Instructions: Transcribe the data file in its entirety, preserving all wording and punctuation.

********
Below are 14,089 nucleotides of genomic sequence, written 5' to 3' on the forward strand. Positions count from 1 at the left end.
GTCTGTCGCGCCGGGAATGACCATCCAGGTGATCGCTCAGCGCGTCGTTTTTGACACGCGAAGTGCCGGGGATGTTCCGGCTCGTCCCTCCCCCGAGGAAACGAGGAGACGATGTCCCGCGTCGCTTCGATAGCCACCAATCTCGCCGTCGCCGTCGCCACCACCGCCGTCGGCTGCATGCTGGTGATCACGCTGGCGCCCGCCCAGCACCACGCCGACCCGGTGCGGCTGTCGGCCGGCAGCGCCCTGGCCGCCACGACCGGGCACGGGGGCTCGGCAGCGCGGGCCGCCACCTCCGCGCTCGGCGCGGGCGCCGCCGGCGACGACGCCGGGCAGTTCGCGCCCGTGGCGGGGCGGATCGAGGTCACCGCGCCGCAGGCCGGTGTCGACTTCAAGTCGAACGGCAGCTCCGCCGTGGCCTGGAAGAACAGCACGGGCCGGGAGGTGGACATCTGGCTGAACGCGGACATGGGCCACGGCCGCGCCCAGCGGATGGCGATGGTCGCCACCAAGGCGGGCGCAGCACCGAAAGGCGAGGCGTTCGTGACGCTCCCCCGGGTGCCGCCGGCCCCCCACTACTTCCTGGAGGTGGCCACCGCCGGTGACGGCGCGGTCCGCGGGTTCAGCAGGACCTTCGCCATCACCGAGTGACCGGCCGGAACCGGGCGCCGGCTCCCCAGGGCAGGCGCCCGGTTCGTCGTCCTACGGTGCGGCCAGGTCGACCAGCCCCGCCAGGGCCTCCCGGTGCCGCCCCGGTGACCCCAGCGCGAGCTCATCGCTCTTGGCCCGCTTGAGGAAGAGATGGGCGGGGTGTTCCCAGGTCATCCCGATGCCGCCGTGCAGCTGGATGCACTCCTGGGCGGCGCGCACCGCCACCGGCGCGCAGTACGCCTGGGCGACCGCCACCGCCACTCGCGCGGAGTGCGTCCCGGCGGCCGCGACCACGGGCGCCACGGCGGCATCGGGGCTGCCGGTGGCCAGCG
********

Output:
Below are 14,089 nucleotides of genomic sequence, written 5' to 3' on the forward strand. Positions count from 1 at the left end.
GTCTGTCGCGCCGGGAATGACCATCCAGGTGATCGCTCAGCGCGTCGTTTTTGACACGCGAAGTGCCGGGGATGTTCCGGCTCGTCCCTCCCCCGAGGAAACGAGGAGACGATGTCCCGCGTCGCTTCGATAGCCACCAATCTCGCCGTCGCCGTCGCCACCACCGCCGTCGGCTGCATGCTGGTGATCACGCTGGCGCCCGCCCAGCACCACGCCGACCCGGTGCGGCTGTCGGCCGGCAGCGCCCTGGCCGCCACGACCGGGCACGGGGGCTCGGCAGCGCGGGCCGCCACCTCCGCGCTCGGCGCGGGCGCCGCCGGCGACGACGCCGGGCAGTTCGCGCCCGTGGCGGGGCGGATCGAGGTCACCGCGCCGCAGGCCGGTGTCGACTTCAAGTCGAACGGCAGCTCCGCCGTGGCCTGGAAGAACAGCACGGGCCGGGAGGTGGACATCTGGCTGAACGCGGACATGGGCCACGGCCGCGCCCAGCGGATGGCGATGGTCGCCACCAAGGCGGGCGCAGCACCGAAAGGCGAGGCGTTCGTGACGCTCCCCCGGGTGCCGCCGGCCCCCCACTACTTCCTGGAGGTGGCCACCGCCGGTGACGGCGCGGTCCGCGGGTTCAGCAGGACCTTCGCCATCACCGAGTGACCGGCCGGAACCGGGCGCCGGCTCCCCAGGGCAGGCGCCCGGTTCGTCGTCCTACGGTGCGGCCAGGTCGACCAGCCCCGCCAGGGCCTCCCGGTGCCGCCCCGGTGACCCCAGCGCGAGCTCATCGCTCTTGGCCCGCTTGAGGAAGAGATGGGCGGGGTGTTCCCAGGTCATCCCGATGCCGCCGTGCAGCTGGATGCACTCCTGGGCGGCGCGCACCGCCACCGGCGCGCAGTACGCCTGGGCGACCGCCACCGCCACTCGCGCGGAGTGCGTCCCGGCGGCCGCGACCACGGGCGCCACGGCGGCATCGGGGCTGCCGGTGGCCAGCG